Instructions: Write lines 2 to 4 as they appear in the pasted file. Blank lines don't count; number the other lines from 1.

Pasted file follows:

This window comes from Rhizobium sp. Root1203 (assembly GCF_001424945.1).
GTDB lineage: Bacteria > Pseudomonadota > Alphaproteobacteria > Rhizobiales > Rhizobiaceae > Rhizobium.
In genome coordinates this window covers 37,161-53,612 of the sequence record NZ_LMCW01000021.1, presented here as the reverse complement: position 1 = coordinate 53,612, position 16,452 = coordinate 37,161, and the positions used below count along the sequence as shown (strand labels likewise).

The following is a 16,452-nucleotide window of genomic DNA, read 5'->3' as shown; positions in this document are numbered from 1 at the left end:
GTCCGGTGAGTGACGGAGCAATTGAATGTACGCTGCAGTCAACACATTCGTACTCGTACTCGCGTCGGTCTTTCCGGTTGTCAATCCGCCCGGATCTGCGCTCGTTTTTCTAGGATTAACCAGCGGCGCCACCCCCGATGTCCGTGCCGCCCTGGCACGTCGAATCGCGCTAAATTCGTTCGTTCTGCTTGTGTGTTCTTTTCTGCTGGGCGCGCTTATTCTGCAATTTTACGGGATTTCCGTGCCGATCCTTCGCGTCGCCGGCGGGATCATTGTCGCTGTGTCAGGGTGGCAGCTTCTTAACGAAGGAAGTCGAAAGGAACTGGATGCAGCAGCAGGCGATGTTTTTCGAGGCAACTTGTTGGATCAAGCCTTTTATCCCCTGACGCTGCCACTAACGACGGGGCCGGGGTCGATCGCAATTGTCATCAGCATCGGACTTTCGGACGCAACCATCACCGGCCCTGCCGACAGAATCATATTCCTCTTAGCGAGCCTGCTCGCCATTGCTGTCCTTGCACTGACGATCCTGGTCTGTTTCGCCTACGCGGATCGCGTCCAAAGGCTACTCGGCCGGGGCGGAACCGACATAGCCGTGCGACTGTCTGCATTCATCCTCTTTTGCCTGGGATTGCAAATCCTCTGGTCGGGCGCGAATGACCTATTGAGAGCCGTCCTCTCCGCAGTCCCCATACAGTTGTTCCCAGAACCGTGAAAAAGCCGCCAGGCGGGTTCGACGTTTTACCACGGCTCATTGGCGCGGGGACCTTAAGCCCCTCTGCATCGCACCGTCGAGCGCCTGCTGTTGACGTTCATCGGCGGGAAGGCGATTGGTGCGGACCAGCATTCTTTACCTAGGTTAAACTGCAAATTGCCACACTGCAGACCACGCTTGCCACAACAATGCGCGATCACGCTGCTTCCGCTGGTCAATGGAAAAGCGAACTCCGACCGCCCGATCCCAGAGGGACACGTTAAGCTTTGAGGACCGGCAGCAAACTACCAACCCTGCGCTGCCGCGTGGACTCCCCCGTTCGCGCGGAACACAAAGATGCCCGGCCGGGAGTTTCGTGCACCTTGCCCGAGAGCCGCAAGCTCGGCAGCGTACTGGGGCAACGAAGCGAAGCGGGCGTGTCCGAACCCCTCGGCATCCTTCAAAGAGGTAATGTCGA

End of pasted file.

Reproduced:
GTDB lineage: Bacteria > Pseudomonadota > Alphaproteobacteria > Rhizobiales > Rhizobiaceae > Rhizobium.
In genome coordinates this window covers 37,161-53,612 of the sequence record NZ_LMCW01000021.1, presented here as the reverse complement: position 1 = coordinate 53,612, position 16,452 = coordinate 37,161, and the positions used below count along the sequence as shown (strand labels likewise).

The following is a 16,452-nucleotide window of genomic DNA, read 5'->3' as shown; positions in this document are numbered from 1 at the left end: